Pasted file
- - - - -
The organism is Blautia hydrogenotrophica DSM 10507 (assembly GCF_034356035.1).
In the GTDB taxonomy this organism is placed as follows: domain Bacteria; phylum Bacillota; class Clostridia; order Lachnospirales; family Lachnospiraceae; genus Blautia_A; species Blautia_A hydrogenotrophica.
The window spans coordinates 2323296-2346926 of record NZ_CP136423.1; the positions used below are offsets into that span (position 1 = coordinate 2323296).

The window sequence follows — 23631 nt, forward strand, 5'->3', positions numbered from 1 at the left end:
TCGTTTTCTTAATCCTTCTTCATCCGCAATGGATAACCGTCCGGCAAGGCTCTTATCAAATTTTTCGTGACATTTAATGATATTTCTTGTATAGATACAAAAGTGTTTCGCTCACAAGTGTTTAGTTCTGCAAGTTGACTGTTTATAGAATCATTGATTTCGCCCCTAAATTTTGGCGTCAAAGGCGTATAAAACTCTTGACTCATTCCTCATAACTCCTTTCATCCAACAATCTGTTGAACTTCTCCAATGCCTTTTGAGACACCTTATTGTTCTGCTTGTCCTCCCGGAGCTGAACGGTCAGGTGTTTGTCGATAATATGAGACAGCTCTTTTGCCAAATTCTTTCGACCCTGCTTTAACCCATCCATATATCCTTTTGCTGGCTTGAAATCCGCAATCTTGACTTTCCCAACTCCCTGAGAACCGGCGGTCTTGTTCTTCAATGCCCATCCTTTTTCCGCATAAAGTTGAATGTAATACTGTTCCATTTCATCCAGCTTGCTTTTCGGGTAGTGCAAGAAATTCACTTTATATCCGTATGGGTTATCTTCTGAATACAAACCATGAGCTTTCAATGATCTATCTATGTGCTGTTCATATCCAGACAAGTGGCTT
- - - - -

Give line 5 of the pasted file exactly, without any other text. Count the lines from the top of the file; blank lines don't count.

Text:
TCGTTTTCTTAATCCTTCTTCATCCGCAATGGATAACCGTCCGGCAAGGCTCTTATCAAATTTTTCGTGACATTTAATGATATTTCTTGTATAGATACAAAAGTGTTTCGCTCACAAGTGTTTAGTTCTGCAAGTTGACTGTTTATAGAATCATTGATTTCGCCCCTAAATTTTGGCGTCAAAGGCGTATAAAACTCTTGACTCATTCCTCATAACTCCTTTCATCCAACAATCTGTTGAACTTCTCCAATGCCTTTTGAGACACCTTATTGTTCTGCTTGTCCTCCCGGAGCTGAACGGTCAGGTGTTTGTCGATAATATGAGACAGCTCTTTTGCCAAATTCTTTCGACCCTGCTTTAACCCATCCATATATCCTTTTGCTGGCTTGAAATCCGCAATCTTGACTTTCCCAACTCCCTGAGAACCGGCGGTCTTGTTCTTCAATGCCCATCCTTTTTCCGCATAAAGTTGAATGTAATACTGTTCCATTTCATCCAGCTTGCTTTTCGGGTAGTGCAAGAAATTCACTTTATATCCGTATGGGTTATCTTCTGAATACAAACCATGAGCTTTCAATGATCTATCTATGTGCTGTTCATATCCAGACAAGTGGCTT